Psychosocial Functioning of Siblings of Children with Cancer: A Qualitative Comparison of Parent and Sibling Report
A pediatric cancer diagnosis impacts the entire family, however, siblings of children with cancer are often overlooked. Despite the lack of clinical attention, some siblings report symptoms of depression, anxiety and post-traumatic stress. However, many siblings show resilience. Assessment of sibling psychosocial functioning is crucial in order to identify siblings that are in need of additional support.
Parent-child dyads commonly disagree when reporting on child functioning. This trend has been observed between siblings of children with cancer and their parents through quantitative measures, however, has not been examined from a qualitative perspective. Research is necessary to understand whether parents and siblings of children with cancer consistently disagree in their report of sibling functioning and to understand trends underlying this disagreement. Findings will provide valuable information to inform sibling assessment, such as if relying on parent-report may be resulting in an inaccurate representation of how siblings are functioning.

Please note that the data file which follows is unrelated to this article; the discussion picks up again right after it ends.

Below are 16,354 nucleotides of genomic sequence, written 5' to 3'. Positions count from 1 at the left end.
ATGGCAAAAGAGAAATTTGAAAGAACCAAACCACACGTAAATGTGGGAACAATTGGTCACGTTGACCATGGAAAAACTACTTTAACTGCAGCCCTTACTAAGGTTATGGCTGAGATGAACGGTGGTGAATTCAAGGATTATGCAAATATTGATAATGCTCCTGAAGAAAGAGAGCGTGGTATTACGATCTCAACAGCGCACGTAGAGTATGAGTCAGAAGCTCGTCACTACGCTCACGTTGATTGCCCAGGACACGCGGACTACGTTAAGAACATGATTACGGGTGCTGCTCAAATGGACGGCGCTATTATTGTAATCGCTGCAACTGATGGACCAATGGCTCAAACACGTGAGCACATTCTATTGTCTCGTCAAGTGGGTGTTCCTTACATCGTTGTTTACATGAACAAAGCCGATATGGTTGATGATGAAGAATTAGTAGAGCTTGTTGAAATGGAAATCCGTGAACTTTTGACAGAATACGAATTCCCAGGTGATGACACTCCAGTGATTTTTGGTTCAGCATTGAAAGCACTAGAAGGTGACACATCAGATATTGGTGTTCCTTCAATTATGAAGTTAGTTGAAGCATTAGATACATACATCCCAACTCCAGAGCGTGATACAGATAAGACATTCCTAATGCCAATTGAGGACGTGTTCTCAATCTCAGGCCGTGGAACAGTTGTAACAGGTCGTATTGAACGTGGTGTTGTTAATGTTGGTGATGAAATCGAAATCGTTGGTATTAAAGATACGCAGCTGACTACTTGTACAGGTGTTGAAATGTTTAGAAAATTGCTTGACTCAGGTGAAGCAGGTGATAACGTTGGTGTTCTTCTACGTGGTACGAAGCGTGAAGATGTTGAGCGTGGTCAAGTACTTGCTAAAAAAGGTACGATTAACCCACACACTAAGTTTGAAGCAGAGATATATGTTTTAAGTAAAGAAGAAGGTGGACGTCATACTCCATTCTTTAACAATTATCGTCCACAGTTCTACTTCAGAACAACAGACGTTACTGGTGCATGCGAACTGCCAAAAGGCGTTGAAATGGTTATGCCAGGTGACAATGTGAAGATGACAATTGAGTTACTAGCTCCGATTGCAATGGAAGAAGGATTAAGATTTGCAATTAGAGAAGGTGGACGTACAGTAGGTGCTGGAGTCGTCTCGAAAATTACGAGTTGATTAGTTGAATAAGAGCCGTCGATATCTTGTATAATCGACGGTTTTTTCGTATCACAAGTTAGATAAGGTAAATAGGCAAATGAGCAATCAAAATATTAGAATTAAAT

The proposed study will investigate through qualitative methods whether siblings of children with cancer and their parents are consistent in their report of sibling functioning. We have collected qualitative data from siblings and parents through a previously funded ALSF project, putting us in a unique position to compare sibling and parent report, which does not yet exist in the literature. The main aspects of the proposed project are (1) a review of literature relating to parent and child report of psychosocial functioning, (2) qualitative analysis of sibling and parent concordance and (3) manuscript preparation and dissemination of findings emphasizing implications for sibling assessment.